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John Sydney McCain III

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John Sydney McCain III was born August 29, 1936 in a military hospital at Coco Solo NAS in the Panama Canal Zone, Panama. His father, John McCain, Jr. was a naval officer stationed at the Canal, doing duties at a small submarine facility. At the same base and time, his grandfather was the base commander.

"Jack McCain was transferred to New London a few months later, but for that brief period Panama became the epicenter of three generations of a family whose distinguished naval service would eventually span the great national upheavals of the twentieth century, from World War I through Vietnam and its still murky aftermath"(Timberg, 1999, p. 4).

They stayed there for about 10 years, until his father got word he was again going to be stationed, to the west coast. His mother, Roberta, let little Johnny along with his brother and sister finish out their school term at Saint Stephen's, but then piled them in the family car to take a migration trip to the west coast as many military families did. In his childhood, he was known as a rebellious kid (Timberg, 1999).

Little McCain might have gotten his toughness, revolting manner from his father and grandfather. John McCain I was a hard-nosed man, a man born to be in the military. When he was a young boy, he would nonchalantly talk about the Navy, but knowing more about it then anyone else his age. Though he wasn't good in the classroom he was unmatched when it came to knowledge on Navy aviation and tactics for employing attack carriers. He was an honored Vice Admiral, who was on the USS Missouri the day Japan surrendered. He died four days later, and was reported on the New York Times front page. Then came John McCain II. McCain II had an awful high standard to live up to brought by his father. He had thoughts of going to Princeton to study history and literature, but that was a pipe dream. He always knew he would be going to Annapolis, to become what his father was, and to keep a family military tradition. At Annapolis, McCain II viewed rules and regulations stupid and most importantly made to be broken. However, he graduated and worked his way up to rank as an Admiral for the Navy. Then came John McCain the III, which life and experiences will be written about in the remaining of this biography (Timberg, 1999).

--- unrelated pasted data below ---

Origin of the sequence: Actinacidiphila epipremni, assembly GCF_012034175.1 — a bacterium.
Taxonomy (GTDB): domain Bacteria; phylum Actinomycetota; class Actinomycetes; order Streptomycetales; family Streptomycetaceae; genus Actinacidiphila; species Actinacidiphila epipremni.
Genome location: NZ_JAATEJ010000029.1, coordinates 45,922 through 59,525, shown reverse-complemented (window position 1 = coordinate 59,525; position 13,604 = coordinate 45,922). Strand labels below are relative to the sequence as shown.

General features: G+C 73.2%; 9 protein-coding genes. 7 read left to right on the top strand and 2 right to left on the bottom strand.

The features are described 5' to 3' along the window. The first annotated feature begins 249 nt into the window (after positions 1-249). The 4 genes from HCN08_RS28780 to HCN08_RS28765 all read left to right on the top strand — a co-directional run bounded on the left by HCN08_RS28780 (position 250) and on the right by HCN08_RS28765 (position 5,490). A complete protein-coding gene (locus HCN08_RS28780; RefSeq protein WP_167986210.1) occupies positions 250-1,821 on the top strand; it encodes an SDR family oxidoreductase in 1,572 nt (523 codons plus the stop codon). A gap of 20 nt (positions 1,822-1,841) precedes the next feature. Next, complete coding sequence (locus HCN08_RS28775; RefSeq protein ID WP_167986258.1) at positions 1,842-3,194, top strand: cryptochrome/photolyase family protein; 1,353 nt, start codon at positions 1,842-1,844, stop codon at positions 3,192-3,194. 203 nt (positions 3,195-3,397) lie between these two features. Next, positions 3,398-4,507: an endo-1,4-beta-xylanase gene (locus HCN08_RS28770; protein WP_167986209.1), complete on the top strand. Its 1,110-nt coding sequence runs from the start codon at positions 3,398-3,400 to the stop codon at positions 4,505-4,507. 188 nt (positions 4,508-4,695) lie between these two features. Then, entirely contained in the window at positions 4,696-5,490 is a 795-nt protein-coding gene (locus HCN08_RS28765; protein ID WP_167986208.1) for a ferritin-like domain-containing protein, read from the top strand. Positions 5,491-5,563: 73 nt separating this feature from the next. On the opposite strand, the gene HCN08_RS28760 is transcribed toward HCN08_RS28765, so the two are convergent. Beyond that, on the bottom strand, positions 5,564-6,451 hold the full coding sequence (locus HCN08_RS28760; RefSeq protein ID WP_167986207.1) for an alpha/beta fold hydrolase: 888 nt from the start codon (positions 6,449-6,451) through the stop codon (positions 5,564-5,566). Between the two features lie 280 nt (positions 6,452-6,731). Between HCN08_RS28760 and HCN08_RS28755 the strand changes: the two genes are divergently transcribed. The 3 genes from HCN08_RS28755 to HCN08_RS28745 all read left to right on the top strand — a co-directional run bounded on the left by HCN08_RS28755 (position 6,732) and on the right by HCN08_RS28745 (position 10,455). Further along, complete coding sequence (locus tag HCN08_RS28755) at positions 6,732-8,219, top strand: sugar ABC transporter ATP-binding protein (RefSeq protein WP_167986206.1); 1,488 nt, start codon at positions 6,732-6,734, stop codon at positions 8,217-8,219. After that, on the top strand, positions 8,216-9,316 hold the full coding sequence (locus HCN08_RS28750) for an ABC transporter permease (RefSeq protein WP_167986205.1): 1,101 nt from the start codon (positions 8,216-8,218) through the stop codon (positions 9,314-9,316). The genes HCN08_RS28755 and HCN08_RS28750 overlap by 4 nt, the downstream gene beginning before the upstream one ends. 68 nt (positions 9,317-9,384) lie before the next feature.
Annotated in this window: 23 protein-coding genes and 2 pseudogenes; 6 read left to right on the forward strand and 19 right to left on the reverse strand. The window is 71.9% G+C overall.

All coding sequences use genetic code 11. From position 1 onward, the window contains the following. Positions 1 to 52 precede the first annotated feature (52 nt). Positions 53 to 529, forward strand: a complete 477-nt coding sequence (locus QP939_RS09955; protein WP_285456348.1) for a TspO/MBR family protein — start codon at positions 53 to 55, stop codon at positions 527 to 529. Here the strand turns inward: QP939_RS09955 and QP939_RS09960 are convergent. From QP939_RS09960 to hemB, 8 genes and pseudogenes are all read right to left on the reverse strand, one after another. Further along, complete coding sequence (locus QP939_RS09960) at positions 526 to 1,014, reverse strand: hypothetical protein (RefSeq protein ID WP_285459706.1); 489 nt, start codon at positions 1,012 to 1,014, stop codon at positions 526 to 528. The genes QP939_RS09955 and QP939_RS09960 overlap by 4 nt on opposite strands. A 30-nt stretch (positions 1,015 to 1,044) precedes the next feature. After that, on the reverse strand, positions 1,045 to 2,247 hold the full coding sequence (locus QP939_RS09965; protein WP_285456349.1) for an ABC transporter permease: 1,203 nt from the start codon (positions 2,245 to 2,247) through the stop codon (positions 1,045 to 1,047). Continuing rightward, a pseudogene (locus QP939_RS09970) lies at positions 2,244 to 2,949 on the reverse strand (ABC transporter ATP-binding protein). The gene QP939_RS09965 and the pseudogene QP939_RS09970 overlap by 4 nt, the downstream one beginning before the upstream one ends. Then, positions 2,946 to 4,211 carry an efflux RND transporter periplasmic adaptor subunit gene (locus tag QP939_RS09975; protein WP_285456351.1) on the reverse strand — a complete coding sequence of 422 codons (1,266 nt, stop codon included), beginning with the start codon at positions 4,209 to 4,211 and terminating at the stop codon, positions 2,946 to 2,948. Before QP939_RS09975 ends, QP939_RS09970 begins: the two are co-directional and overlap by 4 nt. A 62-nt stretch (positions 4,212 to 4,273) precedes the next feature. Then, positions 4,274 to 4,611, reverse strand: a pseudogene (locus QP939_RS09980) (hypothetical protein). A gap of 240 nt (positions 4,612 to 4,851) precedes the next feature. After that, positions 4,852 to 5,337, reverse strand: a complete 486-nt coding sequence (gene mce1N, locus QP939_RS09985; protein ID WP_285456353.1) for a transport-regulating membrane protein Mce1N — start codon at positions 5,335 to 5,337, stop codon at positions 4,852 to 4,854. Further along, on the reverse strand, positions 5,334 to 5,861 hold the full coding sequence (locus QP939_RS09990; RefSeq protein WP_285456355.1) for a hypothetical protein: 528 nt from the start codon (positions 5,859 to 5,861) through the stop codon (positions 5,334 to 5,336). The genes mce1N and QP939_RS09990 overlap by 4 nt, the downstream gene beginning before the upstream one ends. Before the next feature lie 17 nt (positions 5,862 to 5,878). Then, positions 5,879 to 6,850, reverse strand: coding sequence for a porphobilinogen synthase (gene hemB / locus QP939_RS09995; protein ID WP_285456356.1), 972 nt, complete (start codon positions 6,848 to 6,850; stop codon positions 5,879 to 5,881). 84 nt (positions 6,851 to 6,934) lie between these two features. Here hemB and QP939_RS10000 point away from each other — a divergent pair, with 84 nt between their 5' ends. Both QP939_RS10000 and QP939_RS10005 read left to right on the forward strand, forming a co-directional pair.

John McCain III graduated in 1954 from Episcopal High School, a boys' boarding school in Alexandria, Virginia. He was rebellious by nature, just like his father and grandfather in their early years of schooling. In addition, as the reader might guess, he went on to the Baus Naval Academy in Annapolis, Maryland. Flying jets off an aircraft carrier always sounded fun to him. He thought he would hate it, but after a while, he recognized he had no choice. It was a family tradition, Annapolis, and he took it as a commitment. Through many tough times in the academy, McCain finally graduated, and was ranked 894th of 899 in 1958. He didn't care about the ranking, he just wanted to get out and fly in combat (Drew, 2002).